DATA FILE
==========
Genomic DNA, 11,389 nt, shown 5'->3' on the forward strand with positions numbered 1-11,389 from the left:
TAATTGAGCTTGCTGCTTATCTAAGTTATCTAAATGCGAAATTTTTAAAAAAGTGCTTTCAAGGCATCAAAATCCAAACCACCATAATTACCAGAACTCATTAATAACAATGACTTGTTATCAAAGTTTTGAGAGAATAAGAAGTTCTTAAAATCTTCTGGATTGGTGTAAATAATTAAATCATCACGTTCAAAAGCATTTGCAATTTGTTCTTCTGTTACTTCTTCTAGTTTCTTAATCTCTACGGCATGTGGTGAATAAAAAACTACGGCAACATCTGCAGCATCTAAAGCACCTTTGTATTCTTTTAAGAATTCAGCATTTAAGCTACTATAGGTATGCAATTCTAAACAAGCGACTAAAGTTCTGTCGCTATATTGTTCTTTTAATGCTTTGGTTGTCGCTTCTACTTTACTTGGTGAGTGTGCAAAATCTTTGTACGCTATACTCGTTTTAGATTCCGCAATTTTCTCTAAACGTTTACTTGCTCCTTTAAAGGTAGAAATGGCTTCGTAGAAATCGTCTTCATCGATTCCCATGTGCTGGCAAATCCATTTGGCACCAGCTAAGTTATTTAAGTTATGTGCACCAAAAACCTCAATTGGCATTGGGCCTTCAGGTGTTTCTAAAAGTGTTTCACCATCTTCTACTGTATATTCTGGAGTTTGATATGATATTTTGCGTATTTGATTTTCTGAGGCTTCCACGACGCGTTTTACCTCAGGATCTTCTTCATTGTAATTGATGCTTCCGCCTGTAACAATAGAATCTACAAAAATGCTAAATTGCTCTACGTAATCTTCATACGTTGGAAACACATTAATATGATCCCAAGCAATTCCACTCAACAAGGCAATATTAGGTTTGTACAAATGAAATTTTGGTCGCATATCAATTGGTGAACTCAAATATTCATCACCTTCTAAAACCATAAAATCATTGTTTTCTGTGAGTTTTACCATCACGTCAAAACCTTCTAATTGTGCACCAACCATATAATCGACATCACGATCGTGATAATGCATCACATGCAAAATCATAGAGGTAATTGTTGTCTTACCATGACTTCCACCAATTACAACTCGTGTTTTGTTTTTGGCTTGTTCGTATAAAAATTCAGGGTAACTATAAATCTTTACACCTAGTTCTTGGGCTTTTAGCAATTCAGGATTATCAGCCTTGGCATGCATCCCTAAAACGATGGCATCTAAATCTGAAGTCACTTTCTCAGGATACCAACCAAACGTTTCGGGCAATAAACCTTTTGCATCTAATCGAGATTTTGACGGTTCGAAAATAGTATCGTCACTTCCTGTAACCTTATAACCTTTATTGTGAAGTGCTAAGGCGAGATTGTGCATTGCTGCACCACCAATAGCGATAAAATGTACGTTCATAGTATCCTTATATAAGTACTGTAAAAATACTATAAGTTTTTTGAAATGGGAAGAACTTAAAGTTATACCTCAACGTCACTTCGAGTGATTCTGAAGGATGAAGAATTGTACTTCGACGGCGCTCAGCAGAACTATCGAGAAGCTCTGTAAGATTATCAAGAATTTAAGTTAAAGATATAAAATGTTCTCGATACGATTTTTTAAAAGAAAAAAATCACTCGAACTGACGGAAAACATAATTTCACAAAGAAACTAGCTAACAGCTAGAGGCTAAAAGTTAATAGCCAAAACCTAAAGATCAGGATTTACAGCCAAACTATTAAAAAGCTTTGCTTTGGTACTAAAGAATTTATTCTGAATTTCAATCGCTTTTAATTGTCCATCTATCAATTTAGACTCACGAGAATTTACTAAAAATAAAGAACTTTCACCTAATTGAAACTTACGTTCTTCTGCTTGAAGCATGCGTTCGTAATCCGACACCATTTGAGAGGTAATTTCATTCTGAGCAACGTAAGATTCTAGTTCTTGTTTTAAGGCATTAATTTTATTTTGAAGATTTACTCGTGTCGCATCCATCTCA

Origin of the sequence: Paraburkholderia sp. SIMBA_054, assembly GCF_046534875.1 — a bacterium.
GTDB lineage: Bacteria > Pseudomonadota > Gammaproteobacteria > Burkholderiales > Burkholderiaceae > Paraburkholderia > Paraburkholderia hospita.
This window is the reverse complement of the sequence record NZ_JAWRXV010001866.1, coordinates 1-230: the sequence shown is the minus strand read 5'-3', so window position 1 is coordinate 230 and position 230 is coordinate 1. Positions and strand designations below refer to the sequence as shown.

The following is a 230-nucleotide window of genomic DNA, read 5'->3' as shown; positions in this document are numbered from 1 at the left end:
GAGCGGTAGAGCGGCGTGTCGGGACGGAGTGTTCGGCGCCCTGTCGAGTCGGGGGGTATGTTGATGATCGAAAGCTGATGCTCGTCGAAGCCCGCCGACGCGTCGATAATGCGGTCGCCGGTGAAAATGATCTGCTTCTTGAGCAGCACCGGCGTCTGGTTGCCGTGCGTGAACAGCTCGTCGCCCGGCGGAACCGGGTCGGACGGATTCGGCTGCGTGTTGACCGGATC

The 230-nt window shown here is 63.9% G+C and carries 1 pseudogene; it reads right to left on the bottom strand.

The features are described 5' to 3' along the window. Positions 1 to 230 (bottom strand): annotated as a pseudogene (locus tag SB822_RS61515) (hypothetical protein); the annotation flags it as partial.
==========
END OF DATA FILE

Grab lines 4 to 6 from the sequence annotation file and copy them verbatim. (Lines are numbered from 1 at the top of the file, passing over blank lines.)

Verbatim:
GTDB lineage: Bacteria > Pseudomonadota > Gammaproteobacteria > Burkholderiales > Burkholderiaceae > Paraburkholderia > Paraburkholderia hospita.
This window is the reverse complement of the sequence record NZ_JAWRXV010001866.1, coordinates 1-230: the sequence shown is the minus strand read 5'-3', so window position 1 is coordinate 230 and position 230 is coordinate 1. Positions and strand designations below refer to the sequence as shown.

The following is a 230-nucleotide window of genomic DNA, read 5'->3' as shown; positions in this document are numbered from 1 at the left end: